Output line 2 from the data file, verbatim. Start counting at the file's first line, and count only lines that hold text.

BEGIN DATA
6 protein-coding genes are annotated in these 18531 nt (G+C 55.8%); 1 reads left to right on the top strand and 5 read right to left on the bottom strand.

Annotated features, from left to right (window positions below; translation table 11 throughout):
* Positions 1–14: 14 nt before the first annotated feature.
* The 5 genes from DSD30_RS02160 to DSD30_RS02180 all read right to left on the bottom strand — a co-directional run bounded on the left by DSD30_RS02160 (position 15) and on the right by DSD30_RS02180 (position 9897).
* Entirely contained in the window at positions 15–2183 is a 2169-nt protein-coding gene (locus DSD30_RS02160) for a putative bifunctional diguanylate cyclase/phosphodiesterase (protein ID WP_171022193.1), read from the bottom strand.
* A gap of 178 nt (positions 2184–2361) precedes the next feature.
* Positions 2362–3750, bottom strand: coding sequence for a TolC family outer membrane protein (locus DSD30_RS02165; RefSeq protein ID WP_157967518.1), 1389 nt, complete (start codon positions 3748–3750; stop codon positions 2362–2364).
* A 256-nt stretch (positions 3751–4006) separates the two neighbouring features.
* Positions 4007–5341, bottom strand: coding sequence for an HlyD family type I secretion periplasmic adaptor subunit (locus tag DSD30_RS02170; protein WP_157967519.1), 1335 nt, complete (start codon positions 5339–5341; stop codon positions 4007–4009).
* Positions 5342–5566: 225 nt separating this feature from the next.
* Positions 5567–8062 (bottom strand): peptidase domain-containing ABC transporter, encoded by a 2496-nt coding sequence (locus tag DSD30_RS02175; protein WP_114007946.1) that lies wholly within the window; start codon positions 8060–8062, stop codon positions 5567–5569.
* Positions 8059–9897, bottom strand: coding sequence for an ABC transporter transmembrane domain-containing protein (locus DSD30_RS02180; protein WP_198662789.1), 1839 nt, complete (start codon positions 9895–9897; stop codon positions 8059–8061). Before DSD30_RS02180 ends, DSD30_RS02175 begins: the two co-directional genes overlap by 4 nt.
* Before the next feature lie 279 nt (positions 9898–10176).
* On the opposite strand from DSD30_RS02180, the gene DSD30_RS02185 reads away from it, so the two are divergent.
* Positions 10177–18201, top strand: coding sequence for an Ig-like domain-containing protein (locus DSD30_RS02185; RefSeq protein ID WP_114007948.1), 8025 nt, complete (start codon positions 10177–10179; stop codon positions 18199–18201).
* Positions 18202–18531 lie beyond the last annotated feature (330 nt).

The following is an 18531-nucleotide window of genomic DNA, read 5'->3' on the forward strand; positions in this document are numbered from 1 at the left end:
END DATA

Annotated features, from left to right (window positions below; translation table 11 throughout):